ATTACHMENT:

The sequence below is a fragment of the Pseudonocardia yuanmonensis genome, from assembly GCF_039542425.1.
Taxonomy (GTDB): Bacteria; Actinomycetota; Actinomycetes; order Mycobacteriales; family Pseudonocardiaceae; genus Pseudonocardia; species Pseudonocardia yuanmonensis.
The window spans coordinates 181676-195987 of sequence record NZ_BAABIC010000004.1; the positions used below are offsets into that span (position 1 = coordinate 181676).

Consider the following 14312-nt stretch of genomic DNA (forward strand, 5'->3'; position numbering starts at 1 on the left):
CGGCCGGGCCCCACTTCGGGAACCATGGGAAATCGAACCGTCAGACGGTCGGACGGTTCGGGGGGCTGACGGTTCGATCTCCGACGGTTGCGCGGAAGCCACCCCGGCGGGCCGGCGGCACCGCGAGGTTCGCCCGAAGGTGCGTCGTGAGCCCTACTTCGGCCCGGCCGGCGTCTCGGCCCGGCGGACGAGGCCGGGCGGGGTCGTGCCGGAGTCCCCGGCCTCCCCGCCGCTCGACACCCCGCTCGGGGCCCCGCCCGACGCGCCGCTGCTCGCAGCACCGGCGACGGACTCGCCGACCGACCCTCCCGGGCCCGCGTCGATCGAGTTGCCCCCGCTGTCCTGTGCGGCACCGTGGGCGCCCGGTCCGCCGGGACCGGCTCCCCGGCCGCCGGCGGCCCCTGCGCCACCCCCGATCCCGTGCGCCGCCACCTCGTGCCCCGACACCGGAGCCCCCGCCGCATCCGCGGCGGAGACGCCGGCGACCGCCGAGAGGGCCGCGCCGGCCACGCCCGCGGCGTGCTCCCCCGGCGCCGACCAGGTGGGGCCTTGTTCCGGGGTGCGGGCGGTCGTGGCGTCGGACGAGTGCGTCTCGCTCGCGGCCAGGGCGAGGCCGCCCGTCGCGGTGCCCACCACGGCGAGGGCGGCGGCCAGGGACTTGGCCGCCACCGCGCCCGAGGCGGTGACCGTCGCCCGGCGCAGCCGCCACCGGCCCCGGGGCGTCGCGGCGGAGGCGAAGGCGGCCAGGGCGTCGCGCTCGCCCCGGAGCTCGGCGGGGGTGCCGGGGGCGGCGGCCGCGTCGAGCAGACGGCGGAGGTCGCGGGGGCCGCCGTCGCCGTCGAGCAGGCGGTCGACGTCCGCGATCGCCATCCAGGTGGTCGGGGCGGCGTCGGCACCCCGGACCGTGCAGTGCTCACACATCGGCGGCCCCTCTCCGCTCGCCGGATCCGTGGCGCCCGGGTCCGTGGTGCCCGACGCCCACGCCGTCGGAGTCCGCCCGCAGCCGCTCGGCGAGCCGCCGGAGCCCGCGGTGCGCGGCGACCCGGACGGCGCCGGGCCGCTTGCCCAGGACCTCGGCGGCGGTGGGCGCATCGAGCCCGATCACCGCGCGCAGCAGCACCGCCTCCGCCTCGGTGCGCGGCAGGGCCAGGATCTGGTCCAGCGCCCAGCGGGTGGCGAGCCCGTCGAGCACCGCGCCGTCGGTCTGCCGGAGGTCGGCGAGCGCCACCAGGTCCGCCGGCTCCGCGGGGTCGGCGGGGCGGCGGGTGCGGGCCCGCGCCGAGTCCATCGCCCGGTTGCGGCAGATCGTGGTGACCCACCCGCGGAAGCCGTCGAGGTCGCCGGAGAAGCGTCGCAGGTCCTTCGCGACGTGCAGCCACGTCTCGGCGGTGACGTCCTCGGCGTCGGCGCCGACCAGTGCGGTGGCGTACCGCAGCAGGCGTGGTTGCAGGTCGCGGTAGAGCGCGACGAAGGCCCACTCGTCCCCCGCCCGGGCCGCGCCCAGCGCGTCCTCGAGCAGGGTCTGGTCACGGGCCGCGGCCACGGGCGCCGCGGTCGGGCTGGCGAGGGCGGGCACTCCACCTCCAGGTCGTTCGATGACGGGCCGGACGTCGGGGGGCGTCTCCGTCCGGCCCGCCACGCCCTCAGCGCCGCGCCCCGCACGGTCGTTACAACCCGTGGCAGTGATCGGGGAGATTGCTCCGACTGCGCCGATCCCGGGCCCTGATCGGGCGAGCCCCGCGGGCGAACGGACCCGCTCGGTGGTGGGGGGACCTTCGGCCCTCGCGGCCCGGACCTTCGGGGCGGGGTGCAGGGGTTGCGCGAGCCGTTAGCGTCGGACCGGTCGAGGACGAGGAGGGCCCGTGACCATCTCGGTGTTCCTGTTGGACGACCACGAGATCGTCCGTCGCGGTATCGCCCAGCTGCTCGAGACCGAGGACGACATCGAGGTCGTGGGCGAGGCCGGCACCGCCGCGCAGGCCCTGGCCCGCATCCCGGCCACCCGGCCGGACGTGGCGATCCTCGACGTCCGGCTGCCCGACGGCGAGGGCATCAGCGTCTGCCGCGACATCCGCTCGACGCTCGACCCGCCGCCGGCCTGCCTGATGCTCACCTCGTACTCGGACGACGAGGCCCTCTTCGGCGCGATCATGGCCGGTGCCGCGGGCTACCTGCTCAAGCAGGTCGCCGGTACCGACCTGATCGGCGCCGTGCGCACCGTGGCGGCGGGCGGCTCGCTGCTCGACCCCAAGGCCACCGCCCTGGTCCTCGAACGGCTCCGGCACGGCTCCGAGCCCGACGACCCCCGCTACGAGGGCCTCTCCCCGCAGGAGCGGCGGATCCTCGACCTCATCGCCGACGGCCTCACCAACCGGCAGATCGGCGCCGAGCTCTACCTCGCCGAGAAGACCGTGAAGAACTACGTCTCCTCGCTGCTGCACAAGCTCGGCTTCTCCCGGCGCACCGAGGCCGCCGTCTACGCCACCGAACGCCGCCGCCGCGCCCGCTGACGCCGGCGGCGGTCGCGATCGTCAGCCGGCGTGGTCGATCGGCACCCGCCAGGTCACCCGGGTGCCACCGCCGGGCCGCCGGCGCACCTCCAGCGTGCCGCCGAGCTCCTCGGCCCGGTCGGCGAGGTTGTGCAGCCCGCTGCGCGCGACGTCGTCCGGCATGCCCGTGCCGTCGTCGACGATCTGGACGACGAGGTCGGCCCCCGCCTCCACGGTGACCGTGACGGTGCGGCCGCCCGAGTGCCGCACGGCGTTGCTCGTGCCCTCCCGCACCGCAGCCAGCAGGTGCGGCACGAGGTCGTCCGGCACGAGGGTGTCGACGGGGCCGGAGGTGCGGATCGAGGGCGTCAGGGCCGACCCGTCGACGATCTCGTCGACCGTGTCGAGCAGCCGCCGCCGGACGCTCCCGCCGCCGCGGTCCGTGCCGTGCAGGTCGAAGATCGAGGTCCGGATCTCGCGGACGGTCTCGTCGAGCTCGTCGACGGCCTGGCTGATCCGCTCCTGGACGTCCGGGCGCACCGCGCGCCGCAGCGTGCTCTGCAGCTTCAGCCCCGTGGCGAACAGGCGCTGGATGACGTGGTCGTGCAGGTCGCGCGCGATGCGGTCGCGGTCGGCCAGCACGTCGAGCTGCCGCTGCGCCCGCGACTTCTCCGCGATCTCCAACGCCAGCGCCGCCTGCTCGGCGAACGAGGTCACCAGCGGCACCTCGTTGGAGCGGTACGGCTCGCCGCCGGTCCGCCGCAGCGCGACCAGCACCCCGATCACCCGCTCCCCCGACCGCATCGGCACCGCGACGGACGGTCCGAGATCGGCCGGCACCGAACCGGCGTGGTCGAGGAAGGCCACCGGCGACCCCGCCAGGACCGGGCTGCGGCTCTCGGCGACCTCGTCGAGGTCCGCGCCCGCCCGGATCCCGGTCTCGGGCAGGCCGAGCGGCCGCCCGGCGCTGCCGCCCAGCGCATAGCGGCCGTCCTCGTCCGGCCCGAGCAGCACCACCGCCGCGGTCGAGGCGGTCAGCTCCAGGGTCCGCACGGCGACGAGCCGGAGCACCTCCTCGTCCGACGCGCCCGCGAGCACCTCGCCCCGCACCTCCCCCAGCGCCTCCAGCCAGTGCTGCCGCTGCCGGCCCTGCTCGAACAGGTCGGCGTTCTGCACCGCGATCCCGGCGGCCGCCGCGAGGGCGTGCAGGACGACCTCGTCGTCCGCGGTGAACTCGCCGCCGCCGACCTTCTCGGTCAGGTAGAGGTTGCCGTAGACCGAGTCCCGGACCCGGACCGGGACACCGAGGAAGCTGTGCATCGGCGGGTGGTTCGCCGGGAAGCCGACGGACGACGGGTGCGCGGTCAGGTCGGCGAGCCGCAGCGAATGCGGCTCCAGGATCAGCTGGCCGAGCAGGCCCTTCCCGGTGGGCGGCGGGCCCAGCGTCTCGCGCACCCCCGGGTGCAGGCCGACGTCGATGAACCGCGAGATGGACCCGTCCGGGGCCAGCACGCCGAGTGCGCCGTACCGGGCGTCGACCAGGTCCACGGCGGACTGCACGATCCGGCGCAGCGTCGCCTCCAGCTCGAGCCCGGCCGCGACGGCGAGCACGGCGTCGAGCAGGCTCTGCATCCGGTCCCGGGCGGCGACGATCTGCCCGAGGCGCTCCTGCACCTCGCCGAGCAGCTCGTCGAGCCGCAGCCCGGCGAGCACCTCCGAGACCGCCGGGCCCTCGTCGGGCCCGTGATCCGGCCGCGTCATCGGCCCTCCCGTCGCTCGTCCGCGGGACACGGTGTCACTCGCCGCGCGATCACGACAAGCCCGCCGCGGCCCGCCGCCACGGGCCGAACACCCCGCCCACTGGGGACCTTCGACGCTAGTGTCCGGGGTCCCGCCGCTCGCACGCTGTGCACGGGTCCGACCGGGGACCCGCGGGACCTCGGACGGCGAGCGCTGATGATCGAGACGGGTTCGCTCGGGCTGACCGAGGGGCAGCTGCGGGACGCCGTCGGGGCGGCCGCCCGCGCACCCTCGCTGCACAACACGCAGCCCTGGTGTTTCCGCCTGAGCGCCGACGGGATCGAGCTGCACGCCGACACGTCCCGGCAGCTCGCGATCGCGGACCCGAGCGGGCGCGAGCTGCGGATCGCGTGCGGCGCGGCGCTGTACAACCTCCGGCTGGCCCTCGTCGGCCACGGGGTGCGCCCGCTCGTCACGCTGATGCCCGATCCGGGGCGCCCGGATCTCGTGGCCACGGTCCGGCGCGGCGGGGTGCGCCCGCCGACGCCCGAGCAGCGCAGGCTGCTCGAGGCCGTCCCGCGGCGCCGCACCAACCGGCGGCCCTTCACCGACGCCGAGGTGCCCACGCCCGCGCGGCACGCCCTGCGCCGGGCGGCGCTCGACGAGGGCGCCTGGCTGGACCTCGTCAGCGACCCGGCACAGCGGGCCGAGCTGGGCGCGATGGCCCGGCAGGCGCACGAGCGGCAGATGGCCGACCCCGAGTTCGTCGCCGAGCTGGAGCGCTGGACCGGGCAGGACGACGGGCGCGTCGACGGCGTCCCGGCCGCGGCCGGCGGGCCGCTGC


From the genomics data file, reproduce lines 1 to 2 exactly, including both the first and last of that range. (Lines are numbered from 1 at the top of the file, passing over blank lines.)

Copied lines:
The sequence below is a fragment of the Pseudonocardia yuanmonensis genome, from assembly GCF_039542425.1.
Taxonomy (GTDB): Bacteria; Actinomycetota; Actinomycetes; order Mycobacteriales; family Pseudonocardiaceae; genus Pseudonocardia; species Pseudonocardia yuanmonensis.